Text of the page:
We’re headlong into the autumn season, and with the dropping of temperatures, inventory has dropped as expected; however, we saw some very interesting trends in September that have speculators scratching their heads a bit.  What generally tends to be a period of easing in the market turned out to be more of a rollercoaster with dramatic ups and dramatic downs in specific year-over-year categories that require more of an analytic approach to truly identify a trend. So, let’s dive into the numbers!

Traditional Indicators

As expected, when the year is drawing to a close, inventory tends to decline as unsold homes come off the market, and while this year followed that rule of thumb, we need to make sure we’re looking at the data through the appropriate lens. With the Greater Seattle region experiencing a real estate boom over the past several years, looking at indicators on a year-over-year basis can be misleading.

Case in point: the NWMLS reported a system-wide drop of 18% in inventory compared to September 2018.

But considering the Greater Seattle market has been one of the hottest housing markets in the country over the last 4 – 5 years, that’s not necessarily an indicator of a drop in the market. When viewed as part of rolling data in this year, King and Snohomish counties have stayed relatively flat compared to July and August of this year with Pierce county showing the typical Fall inventory drop-off.

What does this tell us? It tells us that there are still plenty of motivated buyers. That’s supported by the fact that pending sales are currently outpacing new listings, and if we look at the current trend in median home prices in King County, which saw a 3% decrease to $593,750 year-over-year, we can only assume this will contribute to buyers remaining motivated

If prices are dropping, doesn’t that mean the market is slowing?

In theory, a dip in prices could mean a market slow-down, or at the very least, a market stabilization. Because the Puget Sound region is so unique in its geography, and it’s a commuter-heavy population, we must expand our view to surrounding areas, counties, and sub-markets to thoroughly understand the trend. While prices in King County specifically have decreased year-over-year, NWMLS system-wide prices have increased, and only two of the six King County sub-markets are contributing to the entirety of the price drop in that county. Seattle is down 3.2%, and Vashon is down nearly 28%! Additionally, residential prices have remained virtually flat in a year-over-year and 3-month rolling analysis, but condo median prices have dropped over $25,000 year-over-year – they remain flat on a 3-month rolling analysis.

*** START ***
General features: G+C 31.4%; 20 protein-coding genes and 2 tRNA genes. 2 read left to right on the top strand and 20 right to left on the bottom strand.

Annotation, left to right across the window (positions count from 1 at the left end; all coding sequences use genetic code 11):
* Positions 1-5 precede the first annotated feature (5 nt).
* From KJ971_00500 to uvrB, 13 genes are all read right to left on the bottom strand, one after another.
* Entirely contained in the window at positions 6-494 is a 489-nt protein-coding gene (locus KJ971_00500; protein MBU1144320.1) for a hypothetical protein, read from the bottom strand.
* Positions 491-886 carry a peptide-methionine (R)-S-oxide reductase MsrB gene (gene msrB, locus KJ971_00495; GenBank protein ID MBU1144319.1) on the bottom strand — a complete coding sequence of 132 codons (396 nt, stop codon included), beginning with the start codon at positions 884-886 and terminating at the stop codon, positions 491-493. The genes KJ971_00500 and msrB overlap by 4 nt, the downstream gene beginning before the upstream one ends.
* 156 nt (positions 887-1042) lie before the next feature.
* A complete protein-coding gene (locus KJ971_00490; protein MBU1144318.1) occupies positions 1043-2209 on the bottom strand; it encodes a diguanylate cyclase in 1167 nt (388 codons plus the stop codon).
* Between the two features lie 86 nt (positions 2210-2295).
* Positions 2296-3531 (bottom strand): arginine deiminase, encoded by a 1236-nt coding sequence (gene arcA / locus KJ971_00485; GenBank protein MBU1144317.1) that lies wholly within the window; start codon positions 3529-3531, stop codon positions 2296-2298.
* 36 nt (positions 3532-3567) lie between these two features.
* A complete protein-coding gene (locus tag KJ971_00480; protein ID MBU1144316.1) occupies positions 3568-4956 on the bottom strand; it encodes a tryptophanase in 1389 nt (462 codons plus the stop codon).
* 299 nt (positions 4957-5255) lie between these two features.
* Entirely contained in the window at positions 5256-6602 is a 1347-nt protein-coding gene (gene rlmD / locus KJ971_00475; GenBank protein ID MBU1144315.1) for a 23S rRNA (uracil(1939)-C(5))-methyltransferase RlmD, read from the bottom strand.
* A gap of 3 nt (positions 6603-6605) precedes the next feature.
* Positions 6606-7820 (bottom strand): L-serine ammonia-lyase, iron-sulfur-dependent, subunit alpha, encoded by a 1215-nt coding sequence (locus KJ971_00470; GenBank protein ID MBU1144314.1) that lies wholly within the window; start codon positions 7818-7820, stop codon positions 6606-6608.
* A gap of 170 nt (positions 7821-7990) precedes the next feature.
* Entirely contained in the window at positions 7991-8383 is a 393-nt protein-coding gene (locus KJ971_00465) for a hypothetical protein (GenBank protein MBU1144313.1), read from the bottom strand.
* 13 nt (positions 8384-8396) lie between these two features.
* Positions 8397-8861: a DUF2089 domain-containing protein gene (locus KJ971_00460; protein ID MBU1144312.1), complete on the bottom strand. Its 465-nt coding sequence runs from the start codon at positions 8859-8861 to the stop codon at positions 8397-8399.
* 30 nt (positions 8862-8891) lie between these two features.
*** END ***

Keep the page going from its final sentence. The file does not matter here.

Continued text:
What is causing this fluctuation, and what can we expect from here?

It appears that we are seeing more of a stabilization, but it won’t be an accelerated stabilization. The Puget Sound region will remain a hot-spot compared to national markets. Historically low interest rates are contributing to more driven buyers, and it’s also allowing younger buyers to enter the market. Because of that, a drop in inventory has not dissuaded buyers, and the fact that prices have risen in areas outside of the Seattle Metro area confirms that a younger pool of buyers is searching for homes in the surrounding areas, and that is what appears to be lowering prices in select sub-markets. And again, 2018 was a highly active year, so it would be inappropriate to assume that level of activity would be sustainable. Inventory supply increased slightly, but analyst consider 4 to 6 months of inventory to be a stable market, and the Puget Sound is significantly below that with system wide inventory supply sitting at 2.56 months.

This is still very much a seller’s market . . . buyers are simply finding some relief through other economic means through a shift in search areas and the aforementioned lending rates. And, once again, the large increase in pending sales could make for a hotter than usual Fall market. With the increased presence of Google, Microsoft, Facebook adding a new campus, and soon Amazon coming to the East Side, there is more reason to expect the real estate market to pick up steam again rather than slow down.

As mentioned above, younger buyers are becoming more motivated, and we at Heaton Dainard have recognized the need for education and assistance for first time home buyers. We will soon be building an entire education and course-driven program to help guide first time home buyers through the buying process. So, contact us to stay posted on what that program goes live!

If you’re realizing that this is still a very attractive market to invest in real estate, which it is, then consider attending our Investor 101 seminar that’s hosted by Heaton Dainard co-founder James Dainard. In that seminar, James goes over investment strategy, financing, as well as pitfalls and mistakes to avoid.

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